An agent, auditor, and bodyguard walk into a bar…

This evening I wasted a bunch of time on what turned out to be a simple problem. I really hate it when that happens.

I fixed a bug in tpe-lkm where users weren’t seeing all of their processes, and updated my servers with the new module. Suddenly, my phone starts buzzing off the desk; nagios was complaining that some daemons were down. This data is retrieved via snmp, and upon further investigation, I noticed that the daemons were in-fact up.

So it was a snmp problem.

Except, I couldn’t duplicate it. I would get a shell as the snmp user and could see all processes just fine; ps auxf showed the process list just fine. The snmp user was in the proper group for viewing all processes, and that was enabled in /proc/sys/tpe/extras/ps_gid. I ran the good old strace command on snmpd, and saw:

[pid  4749] open("/proc/744/status", O_RDONLY) = -1 EPERM (Operation not permitted)
[pid  4749] open("/proc/745/status", O_RDONLY) = -1 EPERM (Operation not permitted)
[pid  4749] open("/proc/748/status", O_RDONLY) = -1 EPERM (Operation not permitted)
[pid  4749] open("/proc/751/status", O_RDONLY) = -1 EPERM (Operation not permitted)
[pid  4749] open("/proc/754/status", O_RDONLY) = -1 EPERM (Operation not permitted)
[pid  4749] open("/proc/769/status", O_RDONLY) = -1 EPERM (Operation not permitted)
[pid  4749] open("/proc/775/status", O_RDONLY) = -1 EPERM (Operation not permitted)
[pid  4749] open("/proc/776/status", O_RDONLY) = -1 EPERM (Operation not permitted)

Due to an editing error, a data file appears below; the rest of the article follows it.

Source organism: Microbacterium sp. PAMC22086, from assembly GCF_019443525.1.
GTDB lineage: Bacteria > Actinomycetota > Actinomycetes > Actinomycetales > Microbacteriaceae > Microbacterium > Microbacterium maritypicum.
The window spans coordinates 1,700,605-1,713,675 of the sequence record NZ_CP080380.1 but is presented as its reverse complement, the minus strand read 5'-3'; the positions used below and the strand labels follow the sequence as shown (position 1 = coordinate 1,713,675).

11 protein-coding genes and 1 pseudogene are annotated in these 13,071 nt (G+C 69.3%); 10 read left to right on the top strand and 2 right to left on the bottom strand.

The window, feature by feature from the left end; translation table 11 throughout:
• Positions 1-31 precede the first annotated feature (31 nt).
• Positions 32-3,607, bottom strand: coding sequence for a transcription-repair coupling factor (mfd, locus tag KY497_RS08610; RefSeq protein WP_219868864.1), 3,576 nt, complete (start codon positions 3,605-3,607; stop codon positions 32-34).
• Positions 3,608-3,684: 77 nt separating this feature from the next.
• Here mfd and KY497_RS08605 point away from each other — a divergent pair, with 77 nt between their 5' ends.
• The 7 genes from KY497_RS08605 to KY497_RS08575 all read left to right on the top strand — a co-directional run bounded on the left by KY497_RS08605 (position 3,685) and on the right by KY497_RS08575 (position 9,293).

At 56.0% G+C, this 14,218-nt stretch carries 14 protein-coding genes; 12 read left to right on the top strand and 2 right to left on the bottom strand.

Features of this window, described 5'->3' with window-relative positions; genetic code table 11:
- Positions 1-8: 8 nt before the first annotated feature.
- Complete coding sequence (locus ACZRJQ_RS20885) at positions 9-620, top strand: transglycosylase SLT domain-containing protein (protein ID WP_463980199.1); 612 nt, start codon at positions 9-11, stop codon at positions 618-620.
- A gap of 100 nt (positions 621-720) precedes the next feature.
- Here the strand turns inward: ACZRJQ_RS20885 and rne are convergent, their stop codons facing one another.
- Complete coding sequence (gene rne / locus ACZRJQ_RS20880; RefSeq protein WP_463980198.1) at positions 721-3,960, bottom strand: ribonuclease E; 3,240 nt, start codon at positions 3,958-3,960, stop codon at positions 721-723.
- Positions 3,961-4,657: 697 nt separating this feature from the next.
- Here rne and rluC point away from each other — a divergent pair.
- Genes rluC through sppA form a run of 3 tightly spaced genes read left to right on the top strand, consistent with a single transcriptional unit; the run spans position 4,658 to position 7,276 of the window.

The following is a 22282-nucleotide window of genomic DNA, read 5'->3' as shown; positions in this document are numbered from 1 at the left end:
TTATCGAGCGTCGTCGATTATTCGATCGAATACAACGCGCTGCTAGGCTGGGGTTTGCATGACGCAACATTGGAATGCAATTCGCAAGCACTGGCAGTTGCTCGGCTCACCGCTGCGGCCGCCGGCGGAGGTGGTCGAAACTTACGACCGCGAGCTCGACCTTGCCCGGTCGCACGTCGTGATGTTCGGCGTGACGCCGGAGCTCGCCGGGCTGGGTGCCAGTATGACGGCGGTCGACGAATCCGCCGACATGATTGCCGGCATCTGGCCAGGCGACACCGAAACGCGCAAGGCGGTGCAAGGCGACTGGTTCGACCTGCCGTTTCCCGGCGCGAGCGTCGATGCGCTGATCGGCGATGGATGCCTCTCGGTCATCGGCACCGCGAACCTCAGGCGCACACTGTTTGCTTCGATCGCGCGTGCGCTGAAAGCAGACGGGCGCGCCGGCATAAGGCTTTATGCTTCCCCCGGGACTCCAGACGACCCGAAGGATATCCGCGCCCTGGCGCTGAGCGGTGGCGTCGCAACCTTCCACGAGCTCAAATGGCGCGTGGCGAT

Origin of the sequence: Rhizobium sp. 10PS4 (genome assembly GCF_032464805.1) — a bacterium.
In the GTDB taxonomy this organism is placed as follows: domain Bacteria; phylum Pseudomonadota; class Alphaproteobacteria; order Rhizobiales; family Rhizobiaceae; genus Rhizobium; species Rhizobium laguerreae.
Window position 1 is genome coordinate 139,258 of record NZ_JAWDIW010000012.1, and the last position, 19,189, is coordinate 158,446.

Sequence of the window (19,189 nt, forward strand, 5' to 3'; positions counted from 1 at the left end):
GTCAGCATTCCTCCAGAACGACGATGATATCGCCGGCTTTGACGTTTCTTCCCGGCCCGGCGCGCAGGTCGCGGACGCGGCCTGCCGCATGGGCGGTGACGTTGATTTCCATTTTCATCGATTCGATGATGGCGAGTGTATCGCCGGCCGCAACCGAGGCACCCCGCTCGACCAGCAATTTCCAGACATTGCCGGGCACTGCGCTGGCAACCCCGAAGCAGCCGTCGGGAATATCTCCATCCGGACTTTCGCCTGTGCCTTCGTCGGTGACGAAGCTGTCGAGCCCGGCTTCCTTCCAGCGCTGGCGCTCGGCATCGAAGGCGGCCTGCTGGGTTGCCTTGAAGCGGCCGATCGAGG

[pid  4749] open("/proc/937/status", O_RDONLY) = -1 EPERM (Operation not permitted)
[pid  4749] open("/proc/962/status", O_RDONLY) = -1 EPERM (Operation not permitted)
[pid  4749] open("/proc/986/status", O_RDONLY) = -1 EPERM (Operation not permitted)
[pid  4749] open("/proc/1002/status", O_RDONLY) = -1 EPERM (Operation not permitted)

Long story short, I thought the problem was in the tpe-lkm “ps” restriction code. I went through the code and inserted all sorts of printks to see what the problem was. As it turned out, according to the kernel, snmp wasn’t in the ps_gid group. What?!?!

As it turns out, before snmpd drops its root privileges, it makes a call to setgroups() and drops all groups it belongs to. So it doesn’t matter that the snmp user belongs to the correct group to start with, snmpd flees the group on startup. To fix the issue, I had to specifically set the ps_gid group in the “agentgroup” in snmpd.conf.

So we have the agent (snmpd), the auditor (nagios), and the bodyguard (tpe-lkm), in a bar (the server), and the agent … meh, I can’t come up with something to make this funny. Oh well, I tried.

Hope this helps someone else who may run into the same problem.

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